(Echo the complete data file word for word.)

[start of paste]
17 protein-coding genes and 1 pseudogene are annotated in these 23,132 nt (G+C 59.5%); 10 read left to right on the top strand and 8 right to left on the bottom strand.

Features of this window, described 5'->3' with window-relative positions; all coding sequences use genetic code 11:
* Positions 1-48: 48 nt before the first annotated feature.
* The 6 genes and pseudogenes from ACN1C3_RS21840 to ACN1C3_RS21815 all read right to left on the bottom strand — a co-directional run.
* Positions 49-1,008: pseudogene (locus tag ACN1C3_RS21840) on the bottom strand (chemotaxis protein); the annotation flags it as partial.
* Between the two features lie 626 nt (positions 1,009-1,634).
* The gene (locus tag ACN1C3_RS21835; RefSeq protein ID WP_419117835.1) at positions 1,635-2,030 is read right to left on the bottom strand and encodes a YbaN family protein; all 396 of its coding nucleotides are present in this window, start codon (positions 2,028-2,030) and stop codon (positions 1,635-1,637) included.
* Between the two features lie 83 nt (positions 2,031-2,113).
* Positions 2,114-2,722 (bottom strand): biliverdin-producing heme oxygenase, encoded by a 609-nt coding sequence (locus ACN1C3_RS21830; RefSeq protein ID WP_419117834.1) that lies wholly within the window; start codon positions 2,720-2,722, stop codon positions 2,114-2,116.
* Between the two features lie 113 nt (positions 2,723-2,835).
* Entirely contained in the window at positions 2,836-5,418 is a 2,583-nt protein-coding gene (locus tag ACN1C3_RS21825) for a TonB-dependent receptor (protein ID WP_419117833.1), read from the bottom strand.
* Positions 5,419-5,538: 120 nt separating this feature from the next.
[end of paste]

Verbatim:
17 protein-coding genes and 1 pseudogene are annotated in these 23,132 nt (G+C 59.5%); 10 read left to right on the top strand and 8 right to left on the bottom strand.

Features of this window, described 5'->3' with window-relative positions; all coding sequences use genetic code 11:
* Positions 1-48: 48 nt before the first annotated feature.
* The 6 genes and pseudogenes from ACN1C3_RS21840 to ACN1C3_RS21815 all read right to left on the bottom strand — a co-directional run.
* Positions 49-1,008: pseudogene (locus tag ACN1C3_RS21840) on the bottom strand (chemotaxis protein); the annotation flags it as partial.
* Between the two features lie 626 nt (positions 1,009-1,634).
* The gene (locus tag ACN1C3_RS21835; RefSeq protein ID WP_419117835.1) at positions 1,635-2,030 is read right to left on the bottom strand and encodes a YbaN family protein; all 396 of its coding nucleotides are present in this window, start codon (positions 2,028-2,030) and stop codon (positions 1,635-1,637) included.
* Between the two features lie 83 nt (positions 2,031-2,113).
* Positions 2,114-2,722 (bottom strand): biliverdin-producing heme oxygenase, encoded by a 609-nt coding sequence (locus ACN1C3_RS21830; RefSeq protein ID WP_419117834.1) that lies wholly within the window; start codon positions 2,720-2,722, stop codon positions 2,114-2,116.
* Between the two features lie 113 nt (positions 2,723-2,835).
* Entirely contained in the window at positions 2,836-5,418 is a 2,583-nt protein-coding gene (locus tag ACN1C3_RS21825) for a TonB-dependent receptor (protein ID WP_419117833.1), read from the bottom strand.
* Positions 5,419-5,538: 120 nt separating this feature from the next.